wishing you and you dear mom a happy warm day !

MunirGhiasuddin said...

We just finished cleaning up after Sunday's storm and now they are saying that tomorrow we will get some more snow.

jenny_o said...

That's good that the shelter will do pickups. And at least you know the dog is safe when he's in your yard. If he's not used to being off leash he could get into trouble.

The wind has died down here but it's snowing again!

jenny_o said...

Thank you for your kind wishes, baili! The weather is not so bad if you are equipped for it. We didn't lose power and as you said, I had extra time to read, so it turned out okay!

jenny_o said...

Welcome, Munir! It gets monotonous after awhile with the snow, doesn't it?

Steve Reed said...

Oh good grief! I hope it's not too intense. I must say I do not miss our New Jersey snowstorms.

You asked about the cream cleaner I use. It's called CIF. It is a very mild abrasive, so I wouldn't use it a lot on something like a cabinet, but it's fine for rare use -- and let me tell you, it takes that greasy film right off!

jenny_o said...

Thanks for the info on the cleaner. We have melamine surfaces with wood trim so if I can find CIF here it would probably be fine.

It's still snowing here and we have another storm system coming tomorrow evening. I took some pictures today. Stay tuned :)

Geo. said...

Your post has impelled me to resolve: I shall never complain about California weather again --except those rare times when there is any weather. All my best wishes for a safe passage into springtime.

jenny_o said...

That is an excellent resolution, and one I think I will make as well :)

You folks have been having more than "rare" weather lately. Nature can send us some wild rides. Let's all be as safe as possible.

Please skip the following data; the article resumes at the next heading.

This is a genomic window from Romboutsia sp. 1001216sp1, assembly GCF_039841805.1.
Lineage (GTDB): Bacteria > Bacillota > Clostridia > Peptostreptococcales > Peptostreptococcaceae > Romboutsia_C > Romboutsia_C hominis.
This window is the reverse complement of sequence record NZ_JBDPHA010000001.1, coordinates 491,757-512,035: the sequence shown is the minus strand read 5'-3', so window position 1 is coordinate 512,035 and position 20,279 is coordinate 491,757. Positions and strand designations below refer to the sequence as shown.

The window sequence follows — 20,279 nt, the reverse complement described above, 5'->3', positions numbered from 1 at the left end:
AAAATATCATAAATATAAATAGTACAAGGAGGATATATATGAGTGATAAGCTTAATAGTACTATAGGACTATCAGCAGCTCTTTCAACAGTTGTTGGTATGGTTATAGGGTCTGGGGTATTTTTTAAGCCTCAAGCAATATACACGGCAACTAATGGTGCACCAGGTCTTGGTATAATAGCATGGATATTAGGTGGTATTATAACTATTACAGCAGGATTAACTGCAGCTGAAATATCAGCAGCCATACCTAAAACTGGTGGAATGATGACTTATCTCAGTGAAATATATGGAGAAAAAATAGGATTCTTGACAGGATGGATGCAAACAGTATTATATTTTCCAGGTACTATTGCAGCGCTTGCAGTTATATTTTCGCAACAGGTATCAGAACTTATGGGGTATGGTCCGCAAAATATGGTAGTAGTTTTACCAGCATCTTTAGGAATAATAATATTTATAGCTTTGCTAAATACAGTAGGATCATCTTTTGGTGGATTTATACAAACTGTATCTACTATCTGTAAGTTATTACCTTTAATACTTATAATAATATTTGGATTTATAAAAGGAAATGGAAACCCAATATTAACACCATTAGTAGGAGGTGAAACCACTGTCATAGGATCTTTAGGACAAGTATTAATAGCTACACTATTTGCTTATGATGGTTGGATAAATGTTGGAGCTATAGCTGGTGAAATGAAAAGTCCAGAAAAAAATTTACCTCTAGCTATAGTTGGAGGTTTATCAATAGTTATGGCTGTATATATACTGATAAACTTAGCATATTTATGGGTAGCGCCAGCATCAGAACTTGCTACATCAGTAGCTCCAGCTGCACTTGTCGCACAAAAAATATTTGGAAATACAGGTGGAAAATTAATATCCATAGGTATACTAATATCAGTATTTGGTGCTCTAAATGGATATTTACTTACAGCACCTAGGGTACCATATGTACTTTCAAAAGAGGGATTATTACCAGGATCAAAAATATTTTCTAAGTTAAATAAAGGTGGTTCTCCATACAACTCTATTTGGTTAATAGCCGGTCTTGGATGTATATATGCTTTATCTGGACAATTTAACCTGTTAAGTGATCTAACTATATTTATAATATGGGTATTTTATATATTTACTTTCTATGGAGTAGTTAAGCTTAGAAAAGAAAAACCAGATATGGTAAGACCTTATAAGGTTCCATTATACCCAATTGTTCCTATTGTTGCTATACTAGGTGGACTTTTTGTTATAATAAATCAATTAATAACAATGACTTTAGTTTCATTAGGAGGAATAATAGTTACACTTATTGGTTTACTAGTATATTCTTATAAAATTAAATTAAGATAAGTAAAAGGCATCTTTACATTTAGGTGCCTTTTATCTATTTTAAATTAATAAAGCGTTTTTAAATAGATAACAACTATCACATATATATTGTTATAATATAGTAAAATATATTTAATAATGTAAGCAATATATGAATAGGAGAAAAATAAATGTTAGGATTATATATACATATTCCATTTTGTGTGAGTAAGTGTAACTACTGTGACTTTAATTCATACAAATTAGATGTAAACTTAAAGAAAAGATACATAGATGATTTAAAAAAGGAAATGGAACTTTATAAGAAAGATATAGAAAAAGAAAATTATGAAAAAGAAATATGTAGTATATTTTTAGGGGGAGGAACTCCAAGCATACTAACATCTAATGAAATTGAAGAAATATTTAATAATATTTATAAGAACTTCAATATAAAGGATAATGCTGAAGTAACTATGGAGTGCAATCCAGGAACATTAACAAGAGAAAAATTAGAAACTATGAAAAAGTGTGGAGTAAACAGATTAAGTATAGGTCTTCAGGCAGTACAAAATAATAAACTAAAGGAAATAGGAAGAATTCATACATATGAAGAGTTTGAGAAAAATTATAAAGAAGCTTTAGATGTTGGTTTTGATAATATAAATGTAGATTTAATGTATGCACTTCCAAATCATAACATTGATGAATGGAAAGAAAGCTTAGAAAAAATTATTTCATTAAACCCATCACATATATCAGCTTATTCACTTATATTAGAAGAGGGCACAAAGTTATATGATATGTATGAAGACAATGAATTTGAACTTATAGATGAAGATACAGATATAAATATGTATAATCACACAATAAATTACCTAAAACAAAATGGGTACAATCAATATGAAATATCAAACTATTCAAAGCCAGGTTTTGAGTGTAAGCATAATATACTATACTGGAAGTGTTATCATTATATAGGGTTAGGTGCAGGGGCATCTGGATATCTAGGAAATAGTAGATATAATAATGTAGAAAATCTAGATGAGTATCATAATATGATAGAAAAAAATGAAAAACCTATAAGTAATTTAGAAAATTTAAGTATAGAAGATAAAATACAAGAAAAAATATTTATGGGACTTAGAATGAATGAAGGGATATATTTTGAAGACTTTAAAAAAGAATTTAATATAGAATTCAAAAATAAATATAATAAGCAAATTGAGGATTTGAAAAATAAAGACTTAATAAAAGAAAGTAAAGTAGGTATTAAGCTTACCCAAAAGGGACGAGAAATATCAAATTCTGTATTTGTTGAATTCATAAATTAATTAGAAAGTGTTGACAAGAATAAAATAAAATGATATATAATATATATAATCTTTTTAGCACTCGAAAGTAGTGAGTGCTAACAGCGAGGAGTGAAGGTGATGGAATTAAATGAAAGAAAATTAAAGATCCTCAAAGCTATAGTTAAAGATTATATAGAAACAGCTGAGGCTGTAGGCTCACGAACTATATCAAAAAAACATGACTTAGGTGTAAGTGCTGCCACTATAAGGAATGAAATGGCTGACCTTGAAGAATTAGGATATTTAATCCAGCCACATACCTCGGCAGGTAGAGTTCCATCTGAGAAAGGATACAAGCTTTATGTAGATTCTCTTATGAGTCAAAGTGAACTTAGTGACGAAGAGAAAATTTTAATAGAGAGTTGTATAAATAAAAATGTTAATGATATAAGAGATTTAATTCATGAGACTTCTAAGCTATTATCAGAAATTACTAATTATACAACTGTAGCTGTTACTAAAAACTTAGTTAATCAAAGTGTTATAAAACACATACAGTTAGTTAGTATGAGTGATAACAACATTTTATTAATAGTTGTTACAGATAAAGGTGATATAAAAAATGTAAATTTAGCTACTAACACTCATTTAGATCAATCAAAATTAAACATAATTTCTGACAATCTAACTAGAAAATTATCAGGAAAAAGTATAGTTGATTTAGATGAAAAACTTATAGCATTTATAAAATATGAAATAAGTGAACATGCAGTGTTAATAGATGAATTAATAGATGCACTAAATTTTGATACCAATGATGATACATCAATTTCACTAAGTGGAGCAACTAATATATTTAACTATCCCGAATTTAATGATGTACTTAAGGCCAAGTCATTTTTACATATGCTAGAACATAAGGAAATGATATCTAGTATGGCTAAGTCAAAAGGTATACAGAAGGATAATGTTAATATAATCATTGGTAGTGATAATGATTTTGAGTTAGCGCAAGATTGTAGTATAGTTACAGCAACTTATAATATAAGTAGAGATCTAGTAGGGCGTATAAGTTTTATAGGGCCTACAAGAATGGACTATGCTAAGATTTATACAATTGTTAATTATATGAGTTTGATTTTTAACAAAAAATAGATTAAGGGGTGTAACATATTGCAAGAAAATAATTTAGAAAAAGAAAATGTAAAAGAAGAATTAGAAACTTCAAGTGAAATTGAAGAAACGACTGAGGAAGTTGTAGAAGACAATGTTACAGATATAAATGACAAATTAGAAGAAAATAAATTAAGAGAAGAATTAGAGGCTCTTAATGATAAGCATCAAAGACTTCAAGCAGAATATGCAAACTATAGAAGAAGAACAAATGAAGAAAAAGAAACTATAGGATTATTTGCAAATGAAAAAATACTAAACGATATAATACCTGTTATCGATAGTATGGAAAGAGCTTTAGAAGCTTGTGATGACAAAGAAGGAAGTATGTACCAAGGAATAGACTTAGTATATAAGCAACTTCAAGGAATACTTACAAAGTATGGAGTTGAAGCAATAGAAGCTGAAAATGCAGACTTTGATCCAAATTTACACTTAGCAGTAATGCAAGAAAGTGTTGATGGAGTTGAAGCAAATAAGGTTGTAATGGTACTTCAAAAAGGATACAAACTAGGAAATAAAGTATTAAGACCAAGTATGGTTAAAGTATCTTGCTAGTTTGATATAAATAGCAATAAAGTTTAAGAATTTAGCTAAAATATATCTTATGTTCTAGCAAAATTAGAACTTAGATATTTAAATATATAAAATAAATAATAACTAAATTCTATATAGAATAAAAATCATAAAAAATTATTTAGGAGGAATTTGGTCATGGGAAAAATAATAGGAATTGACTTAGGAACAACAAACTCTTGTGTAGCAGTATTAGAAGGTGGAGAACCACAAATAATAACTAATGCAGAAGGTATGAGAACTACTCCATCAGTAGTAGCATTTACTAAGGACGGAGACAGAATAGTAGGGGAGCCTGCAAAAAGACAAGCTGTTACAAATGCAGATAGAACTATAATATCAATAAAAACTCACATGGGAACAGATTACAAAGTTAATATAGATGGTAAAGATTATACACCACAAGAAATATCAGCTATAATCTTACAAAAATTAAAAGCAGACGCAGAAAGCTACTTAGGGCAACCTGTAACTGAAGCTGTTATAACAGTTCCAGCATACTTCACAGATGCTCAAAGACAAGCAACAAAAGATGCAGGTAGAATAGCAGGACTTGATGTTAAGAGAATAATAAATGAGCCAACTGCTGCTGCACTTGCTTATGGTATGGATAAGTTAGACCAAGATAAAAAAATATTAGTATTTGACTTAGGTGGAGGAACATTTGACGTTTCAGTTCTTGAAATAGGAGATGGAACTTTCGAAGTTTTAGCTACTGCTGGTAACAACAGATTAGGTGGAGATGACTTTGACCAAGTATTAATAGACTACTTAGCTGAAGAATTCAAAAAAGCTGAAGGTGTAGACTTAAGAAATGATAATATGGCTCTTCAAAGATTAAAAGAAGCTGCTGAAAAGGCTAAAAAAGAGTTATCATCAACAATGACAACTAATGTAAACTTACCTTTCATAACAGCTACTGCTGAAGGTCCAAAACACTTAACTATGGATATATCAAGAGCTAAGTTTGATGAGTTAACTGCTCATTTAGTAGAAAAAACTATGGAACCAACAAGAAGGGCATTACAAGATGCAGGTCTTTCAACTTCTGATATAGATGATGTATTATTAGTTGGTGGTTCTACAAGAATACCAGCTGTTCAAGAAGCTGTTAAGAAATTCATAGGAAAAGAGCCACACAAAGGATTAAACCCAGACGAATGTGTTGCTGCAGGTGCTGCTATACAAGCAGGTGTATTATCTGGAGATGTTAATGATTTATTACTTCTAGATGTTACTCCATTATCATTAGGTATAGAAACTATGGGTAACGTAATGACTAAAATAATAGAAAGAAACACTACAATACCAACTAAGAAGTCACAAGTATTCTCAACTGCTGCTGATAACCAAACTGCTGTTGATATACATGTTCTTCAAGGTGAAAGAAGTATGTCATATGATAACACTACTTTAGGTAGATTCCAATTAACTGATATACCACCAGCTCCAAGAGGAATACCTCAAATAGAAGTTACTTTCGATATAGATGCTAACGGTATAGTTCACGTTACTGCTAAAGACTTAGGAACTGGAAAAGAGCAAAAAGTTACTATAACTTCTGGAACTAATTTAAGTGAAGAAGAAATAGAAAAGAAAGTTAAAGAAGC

Diane Henders said...

I hope you're not getting too buried! Our 24" of snow from last week is almost gone now - a big warm(ish) front finally moved in a few days ago and we got a couple of inches of rain last night. I feel for you, though - been there, done that... :-)

jenny_o said...

Thanks for coming over, Diane!

When you moved to BC you probably didn't think you'd be seeing that much snow at once ever again :) I hope you have a nice calm spring.

Yorkshire Pudding said...

Jenny O! Jenny O! Where are you? Munching chocolate in a house-shaped cave in the middle of a giant snowdrift? Are you repeatedly singing "Let It Go" from "Frozen" to keep your spirits up?
Let it go, let it go
Turn away and slam the door
I don't care
what they're going to say
Let the storm rage on.
The cold never bothered me anyway

jenny_o said...

Pretty accurate, really!

The Happy Whisk said...

Storm chocolate. Ha! Ha! Excellent work. Funny post too.

jenny_o said...

We have a thing here in the Maritimes - storm chips. I borrowed it :)

Thanks, Ivy. I'm always glad to make someone smile.

The Happy Whisk said...

I'm super glad that I found your blog.

jenny_o said...

Thank you, Ivy - back at ya!